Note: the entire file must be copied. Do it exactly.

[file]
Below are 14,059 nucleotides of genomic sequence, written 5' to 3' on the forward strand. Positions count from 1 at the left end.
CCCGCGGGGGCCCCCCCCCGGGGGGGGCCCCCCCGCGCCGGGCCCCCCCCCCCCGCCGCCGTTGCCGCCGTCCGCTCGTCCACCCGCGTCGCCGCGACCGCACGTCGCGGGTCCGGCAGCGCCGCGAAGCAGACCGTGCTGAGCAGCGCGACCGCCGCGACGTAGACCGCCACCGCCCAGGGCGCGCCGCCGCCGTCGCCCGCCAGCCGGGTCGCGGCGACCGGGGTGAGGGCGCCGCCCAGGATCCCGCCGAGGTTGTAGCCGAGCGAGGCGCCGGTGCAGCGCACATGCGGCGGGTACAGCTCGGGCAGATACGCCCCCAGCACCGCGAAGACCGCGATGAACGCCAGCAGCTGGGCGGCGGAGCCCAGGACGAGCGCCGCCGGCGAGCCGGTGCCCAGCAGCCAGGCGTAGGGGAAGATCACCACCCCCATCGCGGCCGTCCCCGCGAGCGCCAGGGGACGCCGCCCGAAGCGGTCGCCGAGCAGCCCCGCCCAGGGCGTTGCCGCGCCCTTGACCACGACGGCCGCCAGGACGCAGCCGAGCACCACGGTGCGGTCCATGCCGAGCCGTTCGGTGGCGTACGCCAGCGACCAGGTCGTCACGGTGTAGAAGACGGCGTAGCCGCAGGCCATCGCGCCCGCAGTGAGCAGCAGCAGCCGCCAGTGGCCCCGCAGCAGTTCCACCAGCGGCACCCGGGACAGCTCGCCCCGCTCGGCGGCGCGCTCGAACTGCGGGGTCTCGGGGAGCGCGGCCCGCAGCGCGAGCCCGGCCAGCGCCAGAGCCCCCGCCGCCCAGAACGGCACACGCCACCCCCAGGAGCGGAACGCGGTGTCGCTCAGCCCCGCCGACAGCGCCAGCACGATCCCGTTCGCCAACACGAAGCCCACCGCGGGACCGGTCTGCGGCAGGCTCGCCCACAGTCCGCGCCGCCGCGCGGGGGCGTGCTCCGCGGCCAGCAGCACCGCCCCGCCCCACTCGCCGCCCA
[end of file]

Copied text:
Below are 14,059 nucleotides of genomic sequence, written 5' to 3' on the forward strand. Positions count from 1 at the left end.
CCCGCGGGGGCCCCCCCCCGGGGGGGGCCCCCCCGCGCCGGGCCCCCCCCCCCCGCCGCCGTTGCCGCCGTCCGCTCGTCCACCCGCGTCGCCGCGACCGCACGTCGCGGGTCCGGCAGCGCCGCGAAGCAGACCGTGCTGAGCAGCGCGACCGCCGCGACGTAGACCGCCACCGCCCAGGGCGCGCCGCCGCCGTCGCCCGCCAGCCGGGTCGCGGCGACCGGGGTGAGGGCGCCGCCCAGGATCCCGCCGAGGTTGTAGCCGAGCGAGGCGCCGGTGCAGCGCACATGCGGCGGGTACAGCTCGGGCAGATACGCCCCCAGCACCGCGAAGACCGCGATGAACGCCAGCAGCTGGGCGGCGGAGCCCAGGACGAGCGCCGCCGGCGAGCCGGTGCCCAGCAGCCAGGCGTAGGGGAAGATCACCACCCCCATCGCGGCCGTCCCCGCGAGCGCCAGGGGACGCCGCCCGAAGCGGTCGCCGAGCAGCCCCGCCCAGGGCGTTGCCGCGCCCTTGACCACGACGGCCGCCAGGACGCAGCCGAGCACCACGGTGCGGTCCATGCCGAGCCGTTCGGTGGCGTACGCCAGCGACCAGGTCGTCACGGTGTAGAAGACGGCGTAGCCGCAGGCCATCGCGCCCGCAGTGAGCAGCAGCAGCCGCCAGTGGCCCCGCAGCAGTTCCACCAGCGGCACCCGGGACAGCTCGCCCCGCTCGGCGGCGCGCTCGAACTGCGGGGTCTCGGGGAGCGCGGCCCGCAGCGCGAGCCCGGCCAGCGCCAGAGCCCCCGCCGCCCAGAACGGCACACGCCACCCCCAGGAGCGGAACGCGGTGTCGCTCAGCCCCGCCGACAGCGCCAGCACGATCCCGTTCGCCAACACGAAGCCCACCGCGGGACCGGTCTGCGGCAGGCTCGCCCACAGTCCGCGCCGCCGCGCGGGGGCGTGCTCCGCGGCCAGCAGCACCGCCCCGCCCCACTCGCCGCCCA